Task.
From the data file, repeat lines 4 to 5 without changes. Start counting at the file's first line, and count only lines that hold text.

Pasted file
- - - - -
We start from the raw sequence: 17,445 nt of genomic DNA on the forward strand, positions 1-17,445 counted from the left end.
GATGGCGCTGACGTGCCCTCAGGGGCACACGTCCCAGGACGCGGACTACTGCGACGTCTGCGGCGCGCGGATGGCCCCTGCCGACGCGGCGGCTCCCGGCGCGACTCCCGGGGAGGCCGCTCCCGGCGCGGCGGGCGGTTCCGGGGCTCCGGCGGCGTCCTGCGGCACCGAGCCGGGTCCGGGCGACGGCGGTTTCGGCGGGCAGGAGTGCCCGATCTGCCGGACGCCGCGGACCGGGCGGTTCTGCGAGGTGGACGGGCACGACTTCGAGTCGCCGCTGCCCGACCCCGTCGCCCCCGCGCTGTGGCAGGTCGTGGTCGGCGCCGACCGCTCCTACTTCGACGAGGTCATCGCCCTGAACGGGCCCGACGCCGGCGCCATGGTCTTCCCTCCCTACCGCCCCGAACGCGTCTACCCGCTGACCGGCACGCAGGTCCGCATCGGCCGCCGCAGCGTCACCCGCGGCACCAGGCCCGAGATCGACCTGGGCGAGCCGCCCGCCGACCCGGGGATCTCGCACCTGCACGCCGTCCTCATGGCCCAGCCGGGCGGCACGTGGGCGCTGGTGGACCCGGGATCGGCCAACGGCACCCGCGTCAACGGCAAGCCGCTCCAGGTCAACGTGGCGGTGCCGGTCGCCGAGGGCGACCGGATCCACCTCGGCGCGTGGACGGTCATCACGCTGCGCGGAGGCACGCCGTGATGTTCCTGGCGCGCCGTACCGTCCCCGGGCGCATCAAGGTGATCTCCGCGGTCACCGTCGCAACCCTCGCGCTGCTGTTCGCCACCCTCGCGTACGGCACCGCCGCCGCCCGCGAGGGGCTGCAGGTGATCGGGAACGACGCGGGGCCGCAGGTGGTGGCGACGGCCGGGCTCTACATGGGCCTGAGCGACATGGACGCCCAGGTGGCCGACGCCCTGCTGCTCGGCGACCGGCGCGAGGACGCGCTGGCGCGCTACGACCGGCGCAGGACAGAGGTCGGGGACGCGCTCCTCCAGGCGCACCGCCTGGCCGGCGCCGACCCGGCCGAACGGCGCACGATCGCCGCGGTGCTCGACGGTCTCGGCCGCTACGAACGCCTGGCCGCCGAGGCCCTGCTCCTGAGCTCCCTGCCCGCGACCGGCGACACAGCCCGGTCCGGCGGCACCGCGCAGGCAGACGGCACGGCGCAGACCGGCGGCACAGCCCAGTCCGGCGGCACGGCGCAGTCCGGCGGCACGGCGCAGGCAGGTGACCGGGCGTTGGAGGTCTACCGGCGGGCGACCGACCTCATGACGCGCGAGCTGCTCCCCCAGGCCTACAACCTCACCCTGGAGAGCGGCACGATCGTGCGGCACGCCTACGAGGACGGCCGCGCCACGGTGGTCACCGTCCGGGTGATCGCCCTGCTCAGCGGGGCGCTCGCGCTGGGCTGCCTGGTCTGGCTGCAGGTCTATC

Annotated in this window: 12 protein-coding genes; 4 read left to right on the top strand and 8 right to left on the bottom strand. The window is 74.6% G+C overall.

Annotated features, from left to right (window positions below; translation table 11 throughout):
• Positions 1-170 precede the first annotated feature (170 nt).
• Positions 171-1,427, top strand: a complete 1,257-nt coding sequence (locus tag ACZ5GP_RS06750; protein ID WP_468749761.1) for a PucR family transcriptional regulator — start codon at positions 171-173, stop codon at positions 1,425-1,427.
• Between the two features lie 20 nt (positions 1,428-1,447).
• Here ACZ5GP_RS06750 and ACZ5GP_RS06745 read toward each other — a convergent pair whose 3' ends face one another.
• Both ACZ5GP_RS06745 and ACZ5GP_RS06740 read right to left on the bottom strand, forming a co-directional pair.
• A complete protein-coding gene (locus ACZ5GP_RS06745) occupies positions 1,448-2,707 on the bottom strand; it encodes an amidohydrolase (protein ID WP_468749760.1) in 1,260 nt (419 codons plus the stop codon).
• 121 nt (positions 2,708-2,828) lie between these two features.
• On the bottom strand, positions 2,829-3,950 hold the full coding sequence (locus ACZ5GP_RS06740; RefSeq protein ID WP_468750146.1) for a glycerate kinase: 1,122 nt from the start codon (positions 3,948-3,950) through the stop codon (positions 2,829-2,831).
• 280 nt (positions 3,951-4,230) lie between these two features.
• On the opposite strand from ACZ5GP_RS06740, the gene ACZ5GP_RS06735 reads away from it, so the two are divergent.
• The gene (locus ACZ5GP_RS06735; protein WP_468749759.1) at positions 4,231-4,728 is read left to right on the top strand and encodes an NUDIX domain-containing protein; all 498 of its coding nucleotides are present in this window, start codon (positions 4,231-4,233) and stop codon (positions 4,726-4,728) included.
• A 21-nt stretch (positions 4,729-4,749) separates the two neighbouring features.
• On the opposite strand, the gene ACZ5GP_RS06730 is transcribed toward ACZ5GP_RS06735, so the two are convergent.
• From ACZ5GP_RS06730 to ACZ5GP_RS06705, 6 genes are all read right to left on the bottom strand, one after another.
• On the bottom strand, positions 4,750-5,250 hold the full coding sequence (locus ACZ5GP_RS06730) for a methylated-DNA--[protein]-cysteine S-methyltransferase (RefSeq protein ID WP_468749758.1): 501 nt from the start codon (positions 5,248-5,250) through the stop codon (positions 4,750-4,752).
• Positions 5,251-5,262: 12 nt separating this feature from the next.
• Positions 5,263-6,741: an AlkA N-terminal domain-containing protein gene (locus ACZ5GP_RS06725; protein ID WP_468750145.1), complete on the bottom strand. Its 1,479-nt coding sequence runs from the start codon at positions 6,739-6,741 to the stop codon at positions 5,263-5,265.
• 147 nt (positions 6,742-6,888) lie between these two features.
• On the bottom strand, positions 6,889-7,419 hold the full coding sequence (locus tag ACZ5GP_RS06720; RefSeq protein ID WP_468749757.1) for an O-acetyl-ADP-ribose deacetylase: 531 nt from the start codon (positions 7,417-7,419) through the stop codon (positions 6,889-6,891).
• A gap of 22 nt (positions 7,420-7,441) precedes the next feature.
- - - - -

Annotated features, from left to right (window positions below; translation table 11 throughout):
• Positions 1-170 precede the first annotated feature (170 nt).